Prince Rupert’s Ocean Rutherford has travelled all around the world, but has always looked forward to returning to her hometown.
“The only continents I have not been to are Asia and Antarctica. And I’m fairly certain I’m going to Asia in December, so then it will just be Antarctica,” Ocean laughed.
“I always come home. Prince Rupert is definitely my home base … I feel pretty connected and committed to this place.”
A fourth generation North Coaster and one of three children, Ocean has lived in the same house that she was brought home to as a baby for most of her life.
On her father’s side, her great-grandparents came from Sweden and settled in Oona River after immigrating to Canada, with her mother’s family moving to Prince Rupert from the prairies.
Ocean’s family inherited her great-grandparents’ Oona River home, which the couple had built completely by themselves including clearing the homestead land by hand, after their passing. Ocean’s family has spent as much time as possible at the family home over the years.
“The place in Oona River has been a summer home and weekend getaway for us,” explained Ocean, who recalls memories of her family having fires on the beach, biking and exploring together and attending potlatches in the community.
She says they enjoyed living the simple life together in Oona River throughout her upbringing.
The Rutherford family have always been close, with Ocean considering her siblings to be some of her best friends. She said she looks up to her younger brother Leo for taking advantage of everything the North Coast has to offer and living his life to the fullest, and is proud to say her younger sister Eva is “the most academic” and “emotionally intelligent” of the siblings.
Ocean refers to Oona River as a “special place” that is very connected to the older ways of living; something she appreciates about the coastal community.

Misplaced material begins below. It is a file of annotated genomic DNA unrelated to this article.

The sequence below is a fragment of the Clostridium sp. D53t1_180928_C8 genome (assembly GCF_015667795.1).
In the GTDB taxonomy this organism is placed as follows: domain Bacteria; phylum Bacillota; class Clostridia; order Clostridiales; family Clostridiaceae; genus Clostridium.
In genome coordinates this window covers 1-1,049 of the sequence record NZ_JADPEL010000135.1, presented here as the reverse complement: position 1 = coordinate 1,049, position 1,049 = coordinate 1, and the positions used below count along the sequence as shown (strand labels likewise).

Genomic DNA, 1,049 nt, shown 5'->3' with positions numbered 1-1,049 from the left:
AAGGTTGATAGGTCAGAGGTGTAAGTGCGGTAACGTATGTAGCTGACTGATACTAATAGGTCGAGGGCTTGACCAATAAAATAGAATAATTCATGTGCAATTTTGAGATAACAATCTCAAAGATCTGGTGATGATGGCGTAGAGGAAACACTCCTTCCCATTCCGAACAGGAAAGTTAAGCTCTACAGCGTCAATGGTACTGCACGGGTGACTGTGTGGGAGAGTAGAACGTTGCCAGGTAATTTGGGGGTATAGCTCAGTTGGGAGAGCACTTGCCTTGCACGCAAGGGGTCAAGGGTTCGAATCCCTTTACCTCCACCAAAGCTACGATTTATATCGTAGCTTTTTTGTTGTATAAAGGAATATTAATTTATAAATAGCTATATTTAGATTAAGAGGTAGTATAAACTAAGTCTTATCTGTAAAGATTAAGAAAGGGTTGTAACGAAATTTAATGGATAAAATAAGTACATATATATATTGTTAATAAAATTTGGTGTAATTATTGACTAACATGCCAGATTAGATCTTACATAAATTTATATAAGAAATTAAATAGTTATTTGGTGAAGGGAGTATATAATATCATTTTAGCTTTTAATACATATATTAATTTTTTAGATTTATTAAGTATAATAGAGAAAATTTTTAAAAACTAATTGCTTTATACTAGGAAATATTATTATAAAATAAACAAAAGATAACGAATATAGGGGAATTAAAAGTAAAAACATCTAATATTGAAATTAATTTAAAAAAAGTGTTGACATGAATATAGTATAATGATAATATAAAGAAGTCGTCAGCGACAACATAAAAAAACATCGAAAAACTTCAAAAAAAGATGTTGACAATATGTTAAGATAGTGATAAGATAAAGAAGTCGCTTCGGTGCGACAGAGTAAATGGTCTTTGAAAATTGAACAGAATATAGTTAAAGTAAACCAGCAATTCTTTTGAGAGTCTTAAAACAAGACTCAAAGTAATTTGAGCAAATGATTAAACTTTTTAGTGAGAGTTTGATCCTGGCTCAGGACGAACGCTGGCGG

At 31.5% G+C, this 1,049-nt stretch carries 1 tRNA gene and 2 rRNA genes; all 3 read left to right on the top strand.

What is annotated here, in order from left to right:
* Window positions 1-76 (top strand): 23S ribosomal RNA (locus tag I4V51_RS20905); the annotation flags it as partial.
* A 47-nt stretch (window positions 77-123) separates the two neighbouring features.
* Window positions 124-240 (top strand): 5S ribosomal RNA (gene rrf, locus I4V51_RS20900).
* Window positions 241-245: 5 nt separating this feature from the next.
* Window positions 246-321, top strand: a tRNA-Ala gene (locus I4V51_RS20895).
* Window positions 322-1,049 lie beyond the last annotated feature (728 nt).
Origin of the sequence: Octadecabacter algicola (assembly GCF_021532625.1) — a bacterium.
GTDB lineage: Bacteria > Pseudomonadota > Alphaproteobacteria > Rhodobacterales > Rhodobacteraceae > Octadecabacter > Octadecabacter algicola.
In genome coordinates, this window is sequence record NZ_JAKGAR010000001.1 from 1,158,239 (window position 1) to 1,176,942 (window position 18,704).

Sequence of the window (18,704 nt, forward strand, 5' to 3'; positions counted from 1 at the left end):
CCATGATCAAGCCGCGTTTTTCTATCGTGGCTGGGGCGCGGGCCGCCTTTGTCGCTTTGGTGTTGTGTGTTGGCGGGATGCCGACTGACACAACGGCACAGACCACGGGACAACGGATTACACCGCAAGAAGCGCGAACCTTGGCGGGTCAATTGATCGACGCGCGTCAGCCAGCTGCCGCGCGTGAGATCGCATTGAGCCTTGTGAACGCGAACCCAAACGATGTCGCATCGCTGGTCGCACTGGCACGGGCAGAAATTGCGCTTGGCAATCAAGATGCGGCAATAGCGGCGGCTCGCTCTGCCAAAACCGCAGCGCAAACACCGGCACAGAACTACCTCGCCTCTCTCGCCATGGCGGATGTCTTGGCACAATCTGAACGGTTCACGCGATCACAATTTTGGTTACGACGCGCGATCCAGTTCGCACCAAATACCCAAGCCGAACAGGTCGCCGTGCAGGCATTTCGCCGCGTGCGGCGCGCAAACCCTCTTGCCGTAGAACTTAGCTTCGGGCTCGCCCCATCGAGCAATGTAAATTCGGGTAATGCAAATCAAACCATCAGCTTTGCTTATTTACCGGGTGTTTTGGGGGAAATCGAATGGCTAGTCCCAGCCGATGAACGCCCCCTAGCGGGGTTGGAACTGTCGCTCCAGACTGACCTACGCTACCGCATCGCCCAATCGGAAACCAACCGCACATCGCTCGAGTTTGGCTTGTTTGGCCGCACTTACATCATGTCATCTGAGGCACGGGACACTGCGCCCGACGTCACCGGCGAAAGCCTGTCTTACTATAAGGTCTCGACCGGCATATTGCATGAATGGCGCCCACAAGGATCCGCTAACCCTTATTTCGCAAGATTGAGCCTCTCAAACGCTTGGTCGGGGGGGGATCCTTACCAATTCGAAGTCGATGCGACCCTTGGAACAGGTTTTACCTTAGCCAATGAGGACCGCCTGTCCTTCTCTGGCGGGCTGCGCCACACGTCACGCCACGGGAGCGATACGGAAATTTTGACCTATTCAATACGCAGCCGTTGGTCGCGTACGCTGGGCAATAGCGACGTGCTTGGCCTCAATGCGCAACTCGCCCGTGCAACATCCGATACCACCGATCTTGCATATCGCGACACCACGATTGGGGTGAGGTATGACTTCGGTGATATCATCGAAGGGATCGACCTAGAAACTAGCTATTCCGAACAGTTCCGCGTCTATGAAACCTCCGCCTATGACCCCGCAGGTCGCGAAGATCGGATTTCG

“It’s very quiet, and everybody seems to know how to work with their hands and fix any problem that may arise,” she said.
The community’s willingness to help each other out is one of Ocean’s favourite aspects of Oona River. For example, during a recent trip Ocean and her younger sister Eva made to Oona River some plumping issues arose at the house.
“That week we were out there we didn’t eat supper at our house once. We ended up being invited out to other people’s houses for dinner every night,” she said.
A sense of community is of paramount importance to Ocean, and that’s one of the many reasons she cherishes Prince Rupert; she says the community and its residents are down to earth and practical.
Numerous friendships that Ocean has within Prince Rupert and Oona River have allowed for her to explore North Coast, whether that be on the water or deep in the wilderness.
All the time she’s spent outdoors have instilled a passion for environmental activism in Ocean, with the 22-year-old Rupertite participating in many anti-Enbridge events in Prince Rupert, and even making a presentation to the National Energy Board Joint Review Panel during one of its hearings on the proposed Northern Gateway Project.
After the bulk carrier Amakusa Island ran aground off of Ridley Island in July, Ocean took photos of the vessel and sent them to provincial and national news outlets in an attempt to “spread the message that accidents do happen”, which she thought was important to do with all of the projects being proposed in the area.
Professionally, Ocean has worked as a lifeguard at the Earl Mah Aquatic Centre since she was a Grade 11 student at Prince Rupert Secondary School, something she fell into.